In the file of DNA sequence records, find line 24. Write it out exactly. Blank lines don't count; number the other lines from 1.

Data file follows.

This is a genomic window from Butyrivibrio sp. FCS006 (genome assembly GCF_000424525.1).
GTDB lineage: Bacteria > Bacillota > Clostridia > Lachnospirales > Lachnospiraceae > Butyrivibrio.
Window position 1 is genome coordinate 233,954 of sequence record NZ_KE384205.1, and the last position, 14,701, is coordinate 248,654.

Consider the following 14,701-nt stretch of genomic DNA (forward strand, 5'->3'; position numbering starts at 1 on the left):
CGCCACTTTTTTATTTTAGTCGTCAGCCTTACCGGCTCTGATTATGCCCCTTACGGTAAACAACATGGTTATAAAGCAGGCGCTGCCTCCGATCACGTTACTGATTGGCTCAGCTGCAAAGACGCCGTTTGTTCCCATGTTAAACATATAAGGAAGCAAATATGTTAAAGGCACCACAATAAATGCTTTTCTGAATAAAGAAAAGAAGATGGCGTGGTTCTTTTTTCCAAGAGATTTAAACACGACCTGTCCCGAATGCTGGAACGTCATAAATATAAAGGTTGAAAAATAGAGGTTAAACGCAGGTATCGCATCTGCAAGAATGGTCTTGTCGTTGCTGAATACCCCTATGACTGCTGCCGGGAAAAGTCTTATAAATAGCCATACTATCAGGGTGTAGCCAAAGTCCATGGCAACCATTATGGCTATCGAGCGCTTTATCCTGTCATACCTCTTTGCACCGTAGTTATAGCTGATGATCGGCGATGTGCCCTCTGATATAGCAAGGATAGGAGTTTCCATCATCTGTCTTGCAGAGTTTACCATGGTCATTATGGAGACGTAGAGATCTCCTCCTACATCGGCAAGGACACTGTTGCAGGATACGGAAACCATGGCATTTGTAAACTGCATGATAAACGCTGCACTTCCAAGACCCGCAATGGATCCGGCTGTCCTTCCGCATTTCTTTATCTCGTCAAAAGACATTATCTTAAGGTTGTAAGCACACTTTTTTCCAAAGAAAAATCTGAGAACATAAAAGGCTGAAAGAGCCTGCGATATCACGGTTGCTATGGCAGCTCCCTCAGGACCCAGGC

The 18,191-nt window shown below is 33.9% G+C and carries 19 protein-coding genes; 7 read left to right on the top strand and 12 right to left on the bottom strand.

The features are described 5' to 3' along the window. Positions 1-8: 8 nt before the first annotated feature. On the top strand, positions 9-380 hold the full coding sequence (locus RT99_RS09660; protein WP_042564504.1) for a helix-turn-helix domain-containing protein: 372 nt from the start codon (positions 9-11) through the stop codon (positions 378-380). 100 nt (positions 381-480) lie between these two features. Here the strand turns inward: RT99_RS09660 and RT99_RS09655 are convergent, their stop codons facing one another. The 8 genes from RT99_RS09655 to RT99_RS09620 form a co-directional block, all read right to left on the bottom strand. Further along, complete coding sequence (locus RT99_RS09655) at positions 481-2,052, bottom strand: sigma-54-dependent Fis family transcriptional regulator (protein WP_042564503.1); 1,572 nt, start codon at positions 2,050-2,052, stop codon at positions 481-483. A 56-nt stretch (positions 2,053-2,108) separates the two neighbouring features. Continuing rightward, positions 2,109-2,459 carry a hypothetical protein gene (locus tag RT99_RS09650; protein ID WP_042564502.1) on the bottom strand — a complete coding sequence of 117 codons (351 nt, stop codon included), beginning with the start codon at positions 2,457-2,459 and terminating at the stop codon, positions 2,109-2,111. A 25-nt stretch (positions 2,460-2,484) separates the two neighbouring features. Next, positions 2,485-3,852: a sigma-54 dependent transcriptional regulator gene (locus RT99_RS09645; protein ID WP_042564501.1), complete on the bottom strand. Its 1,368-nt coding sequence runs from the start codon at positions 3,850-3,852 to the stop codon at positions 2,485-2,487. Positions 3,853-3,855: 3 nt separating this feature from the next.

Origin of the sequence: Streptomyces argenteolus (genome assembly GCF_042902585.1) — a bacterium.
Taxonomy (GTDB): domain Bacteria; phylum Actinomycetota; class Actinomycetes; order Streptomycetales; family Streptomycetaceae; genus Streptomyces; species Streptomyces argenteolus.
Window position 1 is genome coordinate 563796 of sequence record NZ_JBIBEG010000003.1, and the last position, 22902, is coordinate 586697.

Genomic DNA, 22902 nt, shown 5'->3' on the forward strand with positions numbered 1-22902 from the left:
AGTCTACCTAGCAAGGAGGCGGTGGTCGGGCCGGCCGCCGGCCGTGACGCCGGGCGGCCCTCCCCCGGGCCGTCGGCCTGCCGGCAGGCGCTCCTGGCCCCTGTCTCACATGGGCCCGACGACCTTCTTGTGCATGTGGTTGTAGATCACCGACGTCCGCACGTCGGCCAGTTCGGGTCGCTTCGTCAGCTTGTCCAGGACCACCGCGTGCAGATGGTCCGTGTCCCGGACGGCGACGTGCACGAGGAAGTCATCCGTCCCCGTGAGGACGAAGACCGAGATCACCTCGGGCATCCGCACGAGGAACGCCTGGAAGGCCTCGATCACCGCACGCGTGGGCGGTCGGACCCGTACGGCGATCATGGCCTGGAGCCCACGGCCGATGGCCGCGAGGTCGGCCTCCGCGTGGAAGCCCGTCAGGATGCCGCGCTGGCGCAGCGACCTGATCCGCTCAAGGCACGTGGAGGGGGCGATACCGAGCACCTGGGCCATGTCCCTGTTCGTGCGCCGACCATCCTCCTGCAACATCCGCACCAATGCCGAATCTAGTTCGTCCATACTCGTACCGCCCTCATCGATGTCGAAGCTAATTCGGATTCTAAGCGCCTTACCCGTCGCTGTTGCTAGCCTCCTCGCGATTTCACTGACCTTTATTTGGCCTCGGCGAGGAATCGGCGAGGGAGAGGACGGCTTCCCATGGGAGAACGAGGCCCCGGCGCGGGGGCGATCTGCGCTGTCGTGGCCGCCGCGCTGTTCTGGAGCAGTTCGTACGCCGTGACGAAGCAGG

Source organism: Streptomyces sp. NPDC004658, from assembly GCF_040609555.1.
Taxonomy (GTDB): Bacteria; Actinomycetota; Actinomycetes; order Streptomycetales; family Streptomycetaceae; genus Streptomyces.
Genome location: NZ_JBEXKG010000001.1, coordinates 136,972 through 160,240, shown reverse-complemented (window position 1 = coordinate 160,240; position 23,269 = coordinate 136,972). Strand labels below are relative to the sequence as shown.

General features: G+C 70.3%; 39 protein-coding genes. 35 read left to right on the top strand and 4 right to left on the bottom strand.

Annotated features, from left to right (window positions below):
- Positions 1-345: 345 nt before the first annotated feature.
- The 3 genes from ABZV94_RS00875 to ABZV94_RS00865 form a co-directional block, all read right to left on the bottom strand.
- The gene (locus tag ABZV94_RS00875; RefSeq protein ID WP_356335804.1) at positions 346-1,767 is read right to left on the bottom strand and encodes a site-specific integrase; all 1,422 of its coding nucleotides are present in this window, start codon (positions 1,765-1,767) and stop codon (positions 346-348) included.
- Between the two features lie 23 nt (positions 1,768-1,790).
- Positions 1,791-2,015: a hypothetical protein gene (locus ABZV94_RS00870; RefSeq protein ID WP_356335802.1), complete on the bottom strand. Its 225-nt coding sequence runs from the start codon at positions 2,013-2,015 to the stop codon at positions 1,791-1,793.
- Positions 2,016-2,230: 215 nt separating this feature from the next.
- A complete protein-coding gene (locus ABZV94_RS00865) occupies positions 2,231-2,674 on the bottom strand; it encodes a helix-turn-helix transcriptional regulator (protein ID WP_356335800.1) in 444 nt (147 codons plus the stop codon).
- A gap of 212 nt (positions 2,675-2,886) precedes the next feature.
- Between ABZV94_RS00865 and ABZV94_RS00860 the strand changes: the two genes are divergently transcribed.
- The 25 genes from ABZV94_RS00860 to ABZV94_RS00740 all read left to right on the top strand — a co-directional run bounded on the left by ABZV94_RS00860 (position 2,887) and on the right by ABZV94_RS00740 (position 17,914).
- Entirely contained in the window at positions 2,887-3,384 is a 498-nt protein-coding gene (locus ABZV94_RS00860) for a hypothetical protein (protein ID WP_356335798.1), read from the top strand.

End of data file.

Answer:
- A complete protein-coding gene (locus ABZV94_RS00865) occupies positions 2,231-2,674 on the bottom strand; it encodes a helix-turn-helix transcriptional regulator (protein ID WP_356335800.1) in 444 nt (147 codons plus the stop codon).